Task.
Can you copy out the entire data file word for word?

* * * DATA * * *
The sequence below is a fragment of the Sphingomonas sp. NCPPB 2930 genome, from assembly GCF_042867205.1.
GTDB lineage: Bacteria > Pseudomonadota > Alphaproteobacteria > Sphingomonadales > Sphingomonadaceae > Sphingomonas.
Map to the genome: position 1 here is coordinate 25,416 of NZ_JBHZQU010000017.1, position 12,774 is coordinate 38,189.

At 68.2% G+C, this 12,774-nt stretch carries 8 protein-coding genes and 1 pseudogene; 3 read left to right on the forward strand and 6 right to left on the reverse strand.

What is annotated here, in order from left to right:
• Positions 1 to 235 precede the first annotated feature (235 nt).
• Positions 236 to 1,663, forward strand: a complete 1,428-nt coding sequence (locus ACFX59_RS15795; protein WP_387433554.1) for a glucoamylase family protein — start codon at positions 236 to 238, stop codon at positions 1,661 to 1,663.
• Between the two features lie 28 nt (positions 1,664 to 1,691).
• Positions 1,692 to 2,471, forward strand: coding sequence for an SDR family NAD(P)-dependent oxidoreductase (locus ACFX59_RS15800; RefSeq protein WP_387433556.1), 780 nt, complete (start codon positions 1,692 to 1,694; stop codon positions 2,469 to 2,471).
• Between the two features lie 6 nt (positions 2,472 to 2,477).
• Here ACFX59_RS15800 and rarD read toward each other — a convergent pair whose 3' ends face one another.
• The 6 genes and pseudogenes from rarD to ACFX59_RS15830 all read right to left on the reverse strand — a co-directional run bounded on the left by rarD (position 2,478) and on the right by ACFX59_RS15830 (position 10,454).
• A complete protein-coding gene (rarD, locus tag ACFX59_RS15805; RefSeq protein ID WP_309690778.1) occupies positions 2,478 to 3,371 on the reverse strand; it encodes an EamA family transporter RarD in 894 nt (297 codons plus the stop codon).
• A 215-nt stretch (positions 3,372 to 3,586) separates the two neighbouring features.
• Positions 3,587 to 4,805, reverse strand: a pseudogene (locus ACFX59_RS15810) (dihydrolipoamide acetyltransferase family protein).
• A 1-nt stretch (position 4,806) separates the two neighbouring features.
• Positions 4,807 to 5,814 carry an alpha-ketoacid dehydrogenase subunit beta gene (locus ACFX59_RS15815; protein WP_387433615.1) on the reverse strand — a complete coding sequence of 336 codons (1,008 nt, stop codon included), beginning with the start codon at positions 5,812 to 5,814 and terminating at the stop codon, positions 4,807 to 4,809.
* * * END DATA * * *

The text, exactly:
The sequence below is a fragment of the Sphingomonas sp. NCPPB 2930 genome, from assembly GCF_042867205.1.
GTDB lineage: Bacteria > Pseudomonadota > Alphaproteobacteria > Sphingomonadales > Sphingomonadaceae > Sphingomonas.
Map to the genome: position 1 here is coordinate 25,416 of NZ_JBHZQU010000017.1, position 12,774 is coordinate 38,189.

At 68.2% G+C, this 12,774-nt stretch carries 8 protein-coding genes and 1 pseudogene; 3 read left to right on the forward strand and 6 right to left on the reverse strand.

What is annotated here, in order from left to right:
• Positions 1 to 235 precede the first annotated feature (235 nt).
• Positions 236 to 1,663, forward strand: a complete 1,428-nt coding sequence (locus ACFX59_RS15795; protein WP_387433554.1) for a glucoamylase family protein — start codon at positions 236 to 238, stop codon at positions 1,661 to 1,663.
• Between the two features lie 28 nt (positions 1,664 to 1,691).
• Positions 1,692 to 2,471, forward strand: coding sequence for an SDR family NAD(P)-dependent oxidoreductase (locus ACFX59_RS15800; RefSeq protein WP_387433556.1), 780 nt, complete (start codon positions 1,692 to 1,694; stop codon positions 2,469 to 2,471).
• Between the two features lie 6 nt (positions 2,472 to 2,477).
• Here ACFX59_RS15800 and rarD read toward each other — a convergent pair whose 3' ends face one another.
• The 6 genes and pseudogenes from rarD to ACFX59_RS15830 all read right to left on the reverse strand — a co-directional run bounded on the left by rarD (position 2,478) and on the right by ACFX59_RS15830 (position 10,454).
• A complete protein-coding gene (rarD, locus tag ACFX59_RS15805; RefSeq protein ID WP_309690778.1) occupies positions 2,478 to 3,371 on the reverse strand; it encodes an EamA family transporter RarD in 894 nt (297 codons plus the stop codon).
• A 215-nt stretch (positions 3,372 to 3,586) separates the two neighbouring features.
• Positions 3,587 to 4,805, reverse strand: a pseudogene (locus ACFX59_RS15810) (dihydrolipoamide acetyltransferase family protein).
• A 1-nt stretch (position 4,806) separates the two neighbouring features.
• Positions 4,807 to 5,814 carry an alpha-ketoacid dehydrogenase subunit beta gene (locus ACFX59_RS15815; protein WP_387433615.1) on the reverse strand — a complete coding sequence of 336 codons (1,008 nt, stop codon included), beginning with the start codon at positions 5,812 to 5,814 and terminating at the stop codon, positions 4,807 to 4,809.